Our investigation was prompted by an interest in assessing the utility of geographically defined social health determinants as a complement to individual, self-reported measures. Associations between screening completion and social health determinants at the neighborhood population level might differ from associations between screening completion and individuals’ assessments of their neighborhoods (10). For example, we observed that a population-level index of social capital based on aggregated responses to a community health survey was not associated with variations in cervical or colorectal cancer screening. In contrast, Leader and Michael studied self-reported screening rates in Philadelphia by using data from the same survey and observed that individual-level responses to questions regarding neighborhood social capital were associated with screening rates, and greater social capital was more strongly associated with higher colorectal than cervical cancer screening (9). This suggests that population-level indexes that describe the neighborhoods where patients live are an imperfect proxy for obtaining information about social determinants directly from patients. Nonetheless, when attributes of the places where patients live are found to be associated with variations in cancer screening, this knowledge might be useful in identifying patients most at risk for not completing recommended screenings.
This study has several limitations. We did not calculate patients’ ages at the time of care on the basis of their dates of birth; rather, to protect confidentiality, we obtained data for patients’ ages at the start of the study period. This might have led to the misclassification of age relative to age-specific screening recommendations over the 1-year study interval. Classifications of whether screening was up to date were based on routine HRSA reporting criteria and did not take into account patient attributes such as family history or prior screening results that might call for more frequent screening or the potential effect of applying more nuanced screening criteria, such as those established by the American Cancer Society (30). We were not able to consider personal income levels as a measure of individual-level poverty because income data were not available for nearly a third of patients and because of the inability to relate income levels to household size. Our study focused on African American patients receiving primary care at an FQHC network in Philadelphia, and our findings might not be generalizable to patients served by other FQHCs, either in Philadelphia or other urban areas.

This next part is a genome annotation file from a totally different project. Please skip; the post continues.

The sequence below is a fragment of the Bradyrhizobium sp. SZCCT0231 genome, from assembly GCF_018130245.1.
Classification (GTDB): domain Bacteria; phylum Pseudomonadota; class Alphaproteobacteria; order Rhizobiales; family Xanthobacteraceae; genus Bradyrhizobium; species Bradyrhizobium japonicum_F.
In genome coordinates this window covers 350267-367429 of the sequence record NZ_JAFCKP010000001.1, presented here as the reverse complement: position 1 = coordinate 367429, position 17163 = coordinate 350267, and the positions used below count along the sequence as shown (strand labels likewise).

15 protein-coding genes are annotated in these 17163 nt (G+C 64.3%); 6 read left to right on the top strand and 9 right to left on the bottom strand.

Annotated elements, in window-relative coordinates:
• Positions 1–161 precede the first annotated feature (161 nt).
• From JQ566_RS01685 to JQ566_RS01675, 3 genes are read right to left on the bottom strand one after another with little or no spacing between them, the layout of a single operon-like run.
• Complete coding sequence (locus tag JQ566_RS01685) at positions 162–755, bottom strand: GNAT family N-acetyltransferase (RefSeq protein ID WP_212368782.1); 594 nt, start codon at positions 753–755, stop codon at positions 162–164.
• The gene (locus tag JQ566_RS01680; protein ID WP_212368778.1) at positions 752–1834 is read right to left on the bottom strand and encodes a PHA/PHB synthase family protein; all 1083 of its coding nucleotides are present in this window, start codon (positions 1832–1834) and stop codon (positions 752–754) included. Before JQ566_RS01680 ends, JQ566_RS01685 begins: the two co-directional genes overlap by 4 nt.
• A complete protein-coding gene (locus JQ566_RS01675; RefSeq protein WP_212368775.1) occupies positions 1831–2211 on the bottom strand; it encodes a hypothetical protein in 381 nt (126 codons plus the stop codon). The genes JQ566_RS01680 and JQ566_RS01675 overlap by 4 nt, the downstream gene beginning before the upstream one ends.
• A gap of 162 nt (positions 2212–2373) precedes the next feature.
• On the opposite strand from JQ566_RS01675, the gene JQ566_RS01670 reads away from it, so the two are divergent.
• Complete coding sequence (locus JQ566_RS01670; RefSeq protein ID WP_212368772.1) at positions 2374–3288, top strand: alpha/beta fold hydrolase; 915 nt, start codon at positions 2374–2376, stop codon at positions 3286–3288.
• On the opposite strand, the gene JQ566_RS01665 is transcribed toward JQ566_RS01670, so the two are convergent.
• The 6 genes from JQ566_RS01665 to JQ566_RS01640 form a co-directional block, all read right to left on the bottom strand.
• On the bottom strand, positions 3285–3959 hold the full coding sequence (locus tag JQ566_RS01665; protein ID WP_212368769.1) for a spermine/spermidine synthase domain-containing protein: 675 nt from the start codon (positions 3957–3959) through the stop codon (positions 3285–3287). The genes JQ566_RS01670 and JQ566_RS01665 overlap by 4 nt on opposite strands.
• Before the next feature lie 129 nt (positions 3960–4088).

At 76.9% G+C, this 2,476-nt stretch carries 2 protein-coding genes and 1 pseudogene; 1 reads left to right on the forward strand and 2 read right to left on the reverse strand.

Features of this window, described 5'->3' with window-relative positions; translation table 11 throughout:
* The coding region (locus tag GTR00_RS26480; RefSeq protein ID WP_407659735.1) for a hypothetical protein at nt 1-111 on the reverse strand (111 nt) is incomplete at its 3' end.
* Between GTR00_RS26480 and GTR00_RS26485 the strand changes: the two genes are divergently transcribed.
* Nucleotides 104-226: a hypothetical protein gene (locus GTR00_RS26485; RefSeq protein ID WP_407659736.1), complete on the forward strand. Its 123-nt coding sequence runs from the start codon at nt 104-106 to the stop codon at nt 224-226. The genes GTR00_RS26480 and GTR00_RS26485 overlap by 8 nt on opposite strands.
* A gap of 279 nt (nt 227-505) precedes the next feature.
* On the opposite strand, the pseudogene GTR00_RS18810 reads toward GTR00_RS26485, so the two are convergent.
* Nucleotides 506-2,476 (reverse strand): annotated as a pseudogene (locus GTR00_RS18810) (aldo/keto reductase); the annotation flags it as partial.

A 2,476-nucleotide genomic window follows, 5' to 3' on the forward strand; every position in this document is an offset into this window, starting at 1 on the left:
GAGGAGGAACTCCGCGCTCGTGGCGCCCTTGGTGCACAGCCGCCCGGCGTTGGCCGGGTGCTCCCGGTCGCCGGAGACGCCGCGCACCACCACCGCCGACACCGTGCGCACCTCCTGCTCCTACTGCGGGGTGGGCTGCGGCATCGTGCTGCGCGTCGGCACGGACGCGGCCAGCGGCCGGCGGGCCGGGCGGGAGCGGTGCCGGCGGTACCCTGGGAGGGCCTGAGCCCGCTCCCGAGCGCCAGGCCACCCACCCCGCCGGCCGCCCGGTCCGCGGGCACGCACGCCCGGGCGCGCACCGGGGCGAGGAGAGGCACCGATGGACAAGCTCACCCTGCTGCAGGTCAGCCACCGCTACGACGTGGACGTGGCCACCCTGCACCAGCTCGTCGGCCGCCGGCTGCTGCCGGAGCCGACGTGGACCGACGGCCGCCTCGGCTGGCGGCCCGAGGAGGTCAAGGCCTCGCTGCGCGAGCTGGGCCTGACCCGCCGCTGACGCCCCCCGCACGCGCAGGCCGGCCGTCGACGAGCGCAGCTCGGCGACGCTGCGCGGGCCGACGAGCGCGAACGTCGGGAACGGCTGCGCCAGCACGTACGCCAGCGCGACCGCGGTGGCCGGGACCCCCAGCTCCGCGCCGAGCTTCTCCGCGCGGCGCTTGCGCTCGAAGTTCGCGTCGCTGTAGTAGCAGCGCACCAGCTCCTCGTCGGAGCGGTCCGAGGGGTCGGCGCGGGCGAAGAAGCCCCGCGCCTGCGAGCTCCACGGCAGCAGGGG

In conclusion, among African American patients receiving primary care within an FQHC network, those living in more racially segregated neighborhoods were less likely to be screened for colorectal cancer. Other neighborhood-level population attributes that reflect social determinants of health were not associated with variations in cervical or colorectal cancer screening. This association with racial segregation is consistent with recognized adverse effects of segregation on health-related behaviors (28,29). Although our findings suggest that neighborhood attributes are unlikely to be an effective proxy for direct inquiries of patients regarding social determinants of health, they might be useful in targeting and informing community outreach efforts to improve colorectal cancer screening.